by Conor Matchett
Thousands of people across the country do not pay for their TV licence and potentially risk a fine of up to £1,000 – but what happens if you don’t pay?
A TV licence costs £154.50 and covers all live TV or BBC iPlayer, meaning if you watch anything live or want to catch up on the latest episode of Line of Duty or The Bodyguard, you must have one.
What are the exemptions to having a TV licence?
If you only watch on demand TV – for example using the ITV Hub or All 4 – you do not need a TV licence, unless you are using BBC iPlayer, according to MoneySavingExpert.
In addition, if you only use streaming services such as Netflix or Amazon Prime, you also do not need to have a licence.
However, if you want to record live TV and watch it back later on, you will still need a TV licence due to the fact you are watching content as it has been shown on a TV channel, rather than through an on demand service.
If you are a student, you may be covered by your parent’s licence if you are using equipment which runs on its own internal batteries (so a laptop that is not plugged in) and is not connected to an aerial.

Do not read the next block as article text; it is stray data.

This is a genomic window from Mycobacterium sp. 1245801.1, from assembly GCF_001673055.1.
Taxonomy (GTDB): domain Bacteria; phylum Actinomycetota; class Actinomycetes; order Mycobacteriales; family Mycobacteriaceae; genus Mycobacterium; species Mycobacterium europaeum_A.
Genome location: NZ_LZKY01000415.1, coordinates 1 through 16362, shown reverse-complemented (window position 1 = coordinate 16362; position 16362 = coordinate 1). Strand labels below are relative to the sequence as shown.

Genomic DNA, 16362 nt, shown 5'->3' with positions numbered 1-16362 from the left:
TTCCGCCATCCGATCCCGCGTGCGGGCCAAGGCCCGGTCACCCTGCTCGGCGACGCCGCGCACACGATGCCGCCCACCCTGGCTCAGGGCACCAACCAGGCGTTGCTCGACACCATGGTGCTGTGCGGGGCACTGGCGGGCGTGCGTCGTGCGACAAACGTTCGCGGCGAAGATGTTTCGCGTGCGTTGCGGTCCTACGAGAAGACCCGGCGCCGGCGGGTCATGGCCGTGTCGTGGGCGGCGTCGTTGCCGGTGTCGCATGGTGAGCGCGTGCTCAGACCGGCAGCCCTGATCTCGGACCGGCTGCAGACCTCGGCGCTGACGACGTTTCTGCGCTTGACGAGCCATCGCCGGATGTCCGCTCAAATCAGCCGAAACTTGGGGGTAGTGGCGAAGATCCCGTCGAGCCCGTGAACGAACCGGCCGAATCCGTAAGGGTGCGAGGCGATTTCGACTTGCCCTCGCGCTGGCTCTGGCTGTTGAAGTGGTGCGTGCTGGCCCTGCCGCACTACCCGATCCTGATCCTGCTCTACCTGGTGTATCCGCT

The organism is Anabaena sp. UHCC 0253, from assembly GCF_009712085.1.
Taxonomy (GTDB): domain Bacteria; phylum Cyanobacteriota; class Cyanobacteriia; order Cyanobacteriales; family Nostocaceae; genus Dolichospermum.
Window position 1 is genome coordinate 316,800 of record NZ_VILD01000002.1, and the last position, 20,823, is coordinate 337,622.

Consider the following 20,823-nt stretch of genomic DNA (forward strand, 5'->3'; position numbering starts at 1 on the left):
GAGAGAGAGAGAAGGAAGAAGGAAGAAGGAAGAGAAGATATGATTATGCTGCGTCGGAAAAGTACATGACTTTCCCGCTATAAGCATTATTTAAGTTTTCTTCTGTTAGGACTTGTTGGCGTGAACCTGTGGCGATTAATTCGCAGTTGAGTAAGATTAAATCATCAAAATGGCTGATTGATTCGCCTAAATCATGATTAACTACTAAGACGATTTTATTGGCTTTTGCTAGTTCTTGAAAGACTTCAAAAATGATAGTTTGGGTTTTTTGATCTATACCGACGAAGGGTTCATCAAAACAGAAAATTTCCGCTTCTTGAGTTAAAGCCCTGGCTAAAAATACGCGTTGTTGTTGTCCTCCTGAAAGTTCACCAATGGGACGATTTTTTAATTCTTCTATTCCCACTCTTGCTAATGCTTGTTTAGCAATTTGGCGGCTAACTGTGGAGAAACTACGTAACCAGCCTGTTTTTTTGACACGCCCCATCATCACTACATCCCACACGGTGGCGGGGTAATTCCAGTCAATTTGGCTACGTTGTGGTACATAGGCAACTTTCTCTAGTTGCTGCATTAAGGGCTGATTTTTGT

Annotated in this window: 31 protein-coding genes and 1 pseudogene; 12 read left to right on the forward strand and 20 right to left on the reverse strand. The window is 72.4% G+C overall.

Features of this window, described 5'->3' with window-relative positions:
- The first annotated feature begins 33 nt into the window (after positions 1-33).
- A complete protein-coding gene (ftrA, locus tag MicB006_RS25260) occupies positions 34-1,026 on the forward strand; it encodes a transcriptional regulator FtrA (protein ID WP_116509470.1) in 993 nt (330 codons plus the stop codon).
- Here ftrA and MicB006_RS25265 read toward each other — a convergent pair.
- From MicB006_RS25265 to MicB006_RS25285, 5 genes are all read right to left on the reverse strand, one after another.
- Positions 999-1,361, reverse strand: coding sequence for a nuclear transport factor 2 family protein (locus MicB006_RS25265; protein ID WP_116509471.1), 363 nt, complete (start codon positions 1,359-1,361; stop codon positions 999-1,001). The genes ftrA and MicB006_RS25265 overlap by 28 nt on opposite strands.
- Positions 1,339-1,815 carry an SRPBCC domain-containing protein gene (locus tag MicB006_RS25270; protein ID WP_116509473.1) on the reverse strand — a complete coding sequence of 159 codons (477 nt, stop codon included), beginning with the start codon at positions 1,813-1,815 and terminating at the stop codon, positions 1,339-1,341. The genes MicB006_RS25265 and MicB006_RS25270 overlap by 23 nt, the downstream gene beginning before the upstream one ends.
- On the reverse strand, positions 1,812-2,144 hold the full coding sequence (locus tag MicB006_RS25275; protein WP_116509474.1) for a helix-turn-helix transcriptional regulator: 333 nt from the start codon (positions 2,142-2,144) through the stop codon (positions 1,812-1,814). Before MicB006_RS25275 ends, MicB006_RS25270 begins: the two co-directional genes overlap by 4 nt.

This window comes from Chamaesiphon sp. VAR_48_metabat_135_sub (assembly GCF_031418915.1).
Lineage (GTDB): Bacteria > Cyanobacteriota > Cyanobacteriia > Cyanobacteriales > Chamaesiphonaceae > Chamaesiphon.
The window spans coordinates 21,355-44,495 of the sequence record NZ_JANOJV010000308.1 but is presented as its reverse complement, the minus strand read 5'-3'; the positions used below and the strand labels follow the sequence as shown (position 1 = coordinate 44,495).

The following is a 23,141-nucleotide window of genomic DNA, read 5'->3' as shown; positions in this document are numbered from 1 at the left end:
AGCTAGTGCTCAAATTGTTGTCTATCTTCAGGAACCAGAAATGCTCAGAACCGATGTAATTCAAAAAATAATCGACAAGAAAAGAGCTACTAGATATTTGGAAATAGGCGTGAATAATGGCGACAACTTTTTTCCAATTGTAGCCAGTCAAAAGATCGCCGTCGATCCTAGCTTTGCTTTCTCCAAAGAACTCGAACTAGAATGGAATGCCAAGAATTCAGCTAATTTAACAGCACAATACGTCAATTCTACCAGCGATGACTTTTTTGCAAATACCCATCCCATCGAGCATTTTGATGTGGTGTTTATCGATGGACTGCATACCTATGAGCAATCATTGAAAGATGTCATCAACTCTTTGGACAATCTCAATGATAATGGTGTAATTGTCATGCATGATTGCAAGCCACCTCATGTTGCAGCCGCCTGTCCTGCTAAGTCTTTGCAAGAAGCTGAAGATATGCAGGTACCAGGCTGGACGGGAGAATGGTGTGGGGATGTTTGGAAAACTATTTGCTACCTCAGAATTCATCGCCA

If you are in halls of residence or private accommodation, however, whether you are covered by an existing TV licence or need to purchase one can differ.
What happens if you don’t pay?
You will receive letters from TV Licensing asking for confirmation that you do or do not have a licence. The nature of these letters often become more serious over time, and can warn of court appearances and enforcement agents visiting your property.
TV Licensing caught more than 240,000 people watching TV without a licence in 2017/18 and have a database of more than 31 million addresses which they use to catch evaders.
These agents carry out checks on those they believe do not have a TV licence but they are not legally allowed inside your property without permission. They can, however, gain a search warrant giving them access.
High-tech handheld detectors and vans can also be used to detect whether someone is watching TV without a licence.
People dodging paying the fee can face a fine of up to £1,000 and can face jail if they do not pay a court-ordered fine.
This article originally appeared on our sister site, Lancashire Evening Post